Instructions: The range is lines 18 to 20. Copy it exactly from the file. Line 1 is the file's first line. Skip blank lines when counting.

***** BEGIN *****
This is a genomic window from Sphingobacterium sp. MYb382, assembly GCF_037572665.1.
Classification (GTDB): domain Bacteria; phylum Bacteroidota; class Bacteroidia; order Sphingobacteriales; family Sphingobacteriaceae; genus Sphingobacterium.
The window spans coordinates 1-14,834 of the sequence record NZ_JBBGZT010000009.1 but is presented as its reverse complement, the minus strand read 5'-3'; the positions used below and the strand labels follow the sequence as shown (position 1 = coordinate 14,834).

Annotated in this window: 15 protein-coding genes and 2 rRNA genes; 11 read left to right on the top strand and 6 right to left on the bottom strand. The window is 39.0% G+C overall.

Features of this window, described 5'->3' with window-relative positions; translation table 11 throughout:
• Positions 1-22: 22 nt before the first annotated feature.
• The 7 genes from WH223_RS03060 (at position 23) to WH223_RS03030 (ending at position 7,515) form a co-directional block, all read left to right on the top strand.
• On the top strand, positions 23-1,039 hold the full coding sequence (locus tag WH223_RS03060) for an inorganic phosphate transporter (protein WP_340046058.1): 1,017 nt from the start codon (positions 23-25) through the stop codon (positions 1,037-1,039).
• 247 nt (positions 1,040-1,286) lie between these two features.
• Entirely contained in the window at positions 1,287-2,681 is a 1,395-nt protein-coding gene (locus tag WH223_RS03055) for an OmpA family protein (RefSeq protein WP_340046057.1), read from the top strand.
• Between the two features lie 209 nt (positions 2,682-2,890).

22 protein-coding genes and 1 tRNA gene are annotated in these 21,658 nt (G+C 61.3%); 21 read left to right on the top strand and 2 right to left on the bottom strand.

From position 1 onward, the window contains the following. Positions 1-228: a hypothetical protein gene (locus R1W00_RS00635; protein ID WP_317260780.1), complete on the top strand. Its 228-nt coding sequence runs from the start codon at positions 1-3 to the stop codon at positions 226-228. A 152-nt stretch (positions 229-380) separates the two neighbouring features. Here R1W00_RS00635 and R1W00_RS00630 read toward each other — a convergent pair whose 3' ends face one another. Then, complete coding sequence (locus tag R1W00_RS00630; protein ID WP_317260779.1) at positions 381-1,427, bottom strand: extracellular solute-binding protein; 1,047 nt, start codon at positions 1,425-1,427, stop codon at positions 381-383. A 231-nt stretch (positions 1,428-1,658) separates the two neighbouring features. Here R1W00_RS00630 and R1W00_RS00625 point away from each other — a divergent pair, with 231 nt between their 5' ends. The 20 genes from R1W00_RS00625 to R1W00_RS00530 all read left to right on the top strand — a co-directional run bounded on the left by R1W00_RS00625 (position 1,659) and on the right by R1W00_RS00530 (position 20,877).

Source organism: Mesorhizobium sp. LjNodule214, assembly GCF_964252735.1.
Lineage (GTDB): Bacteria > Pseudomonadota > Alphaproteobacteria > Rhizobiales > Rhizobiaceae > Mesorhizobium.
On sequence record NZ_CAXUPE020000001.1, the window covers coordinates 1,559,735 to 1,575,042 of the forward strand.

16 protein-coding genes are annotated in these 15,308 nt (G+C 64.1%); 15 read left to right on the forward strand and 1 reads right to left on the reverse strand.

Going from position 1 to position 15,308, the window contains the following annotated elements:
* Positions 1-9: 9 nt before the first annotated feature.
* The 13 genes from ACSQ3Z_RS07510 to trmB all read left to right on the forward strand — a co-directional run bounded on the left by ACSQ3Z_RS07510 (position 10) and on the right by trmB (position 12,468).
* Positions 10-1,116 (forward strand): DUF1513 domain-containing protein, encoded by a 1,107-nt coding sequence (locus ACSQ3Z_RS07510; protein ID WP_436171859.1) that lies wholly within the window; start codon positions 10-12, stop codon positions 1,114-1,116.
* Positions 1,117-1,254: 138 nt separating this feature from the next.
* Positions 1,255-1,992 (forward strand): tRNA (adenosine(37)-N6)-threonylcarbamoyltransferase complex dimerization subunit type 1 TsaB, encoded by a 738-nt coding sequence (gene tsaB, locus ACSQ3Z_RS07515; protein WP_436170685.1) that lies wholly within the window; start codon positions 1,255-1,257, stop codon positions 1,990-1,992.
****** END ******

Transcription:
Going from position 1 to position 15,308, the window contains the following annotated elements:
* Positions 1-9: 9 nt before the first annotated feature.
* The 13 genes from ACSQ3Z_RS07510 to trmB all read left to right on the forward strand — a co-directional run bounded on the left by ACSQ3Z_RS07510 (position 10) and on the right by trmB (position 12,468).